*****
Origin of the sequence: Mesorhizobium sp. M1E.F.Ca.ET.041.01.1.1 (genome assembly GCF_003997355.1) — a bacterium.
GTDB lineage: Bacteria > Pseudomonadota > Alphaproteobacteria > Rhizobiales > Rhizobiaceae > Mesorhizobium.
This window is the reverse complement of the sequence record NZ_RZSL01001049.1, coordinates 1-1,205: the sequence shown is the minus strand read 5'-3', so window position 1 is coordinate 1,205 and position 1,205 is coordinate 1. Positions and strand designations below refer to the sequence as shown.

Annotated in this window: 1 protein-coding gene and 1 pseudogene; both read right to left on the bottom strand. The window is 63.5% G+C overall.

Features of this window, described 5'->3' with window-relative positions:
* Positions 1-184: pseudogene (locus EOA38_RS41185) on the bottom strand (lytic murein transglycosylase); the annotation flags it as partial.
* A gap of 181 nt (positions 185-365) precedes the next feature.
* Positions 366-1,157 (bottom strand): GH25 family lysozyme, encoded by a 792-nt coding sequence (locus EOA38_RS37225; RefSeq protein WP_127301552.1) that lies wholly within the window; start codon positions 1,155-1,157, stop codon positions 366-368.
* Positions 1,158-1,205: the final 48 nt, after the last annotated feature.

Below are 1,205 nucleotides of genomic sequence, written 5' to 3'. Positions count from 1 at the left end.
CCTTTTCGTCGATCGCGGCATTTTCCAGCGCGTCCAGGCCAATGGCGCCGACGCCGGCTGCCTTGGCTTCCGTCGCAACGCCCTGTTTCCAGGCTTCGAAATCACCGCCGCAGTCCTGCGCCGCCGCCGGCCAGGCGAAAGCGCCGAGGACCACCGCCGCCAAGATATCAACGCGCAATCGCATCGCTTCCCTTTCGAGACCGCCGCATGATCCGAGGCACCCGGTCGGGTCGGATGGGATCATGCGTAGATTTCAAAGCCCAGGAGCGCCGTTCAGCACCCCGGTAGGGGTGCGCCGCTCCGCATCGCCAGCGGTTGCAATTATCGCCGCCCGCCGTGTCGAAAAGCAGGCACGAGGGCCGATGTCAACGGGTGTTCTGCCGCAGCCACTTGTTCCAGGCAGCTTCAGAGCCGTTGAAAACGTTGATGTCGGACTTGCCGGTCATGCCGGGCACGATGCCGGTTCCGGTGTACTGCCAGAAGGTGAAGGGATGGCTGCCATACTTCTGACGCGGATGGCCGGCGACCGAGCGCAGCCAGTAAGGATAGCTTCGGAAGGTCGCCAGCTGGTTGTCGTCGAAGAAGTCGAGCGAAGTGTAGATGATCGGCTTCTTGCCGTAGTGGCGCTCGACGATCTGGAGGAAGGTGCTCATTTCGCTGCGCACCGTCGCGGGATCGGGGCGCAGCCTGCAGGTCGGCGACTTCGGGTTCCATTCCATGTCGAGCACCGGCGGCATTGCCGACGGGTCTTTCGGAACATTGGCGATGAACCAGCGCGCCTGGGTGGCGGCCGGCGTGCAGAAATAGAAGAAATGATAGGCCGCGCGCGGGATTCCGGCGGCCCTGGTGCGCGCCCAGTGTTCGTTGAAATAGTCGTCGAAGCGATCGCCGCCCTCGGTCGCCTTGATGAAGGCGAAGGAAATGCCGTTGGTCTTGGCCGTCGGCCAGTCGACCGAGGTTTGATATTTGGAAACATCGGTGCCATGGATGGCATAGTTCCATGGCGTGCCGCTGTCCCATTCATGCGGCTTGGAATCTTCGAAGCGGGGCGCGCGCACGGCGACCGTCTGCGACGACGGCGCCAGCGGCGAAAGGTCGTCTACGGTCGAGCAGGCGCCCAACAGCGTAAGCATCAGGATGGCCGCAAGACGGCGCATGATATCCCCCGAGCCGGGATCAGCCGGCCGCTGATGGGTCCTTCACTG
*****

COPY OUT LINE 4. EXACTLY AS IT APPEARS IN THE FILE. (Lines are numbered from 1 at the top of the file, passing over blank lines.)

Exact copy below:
Annotated in this window: 1 protein-coding gene and 1 pseudogene; both read right to left on the bottom strand. The window is 63.5% G+C overall.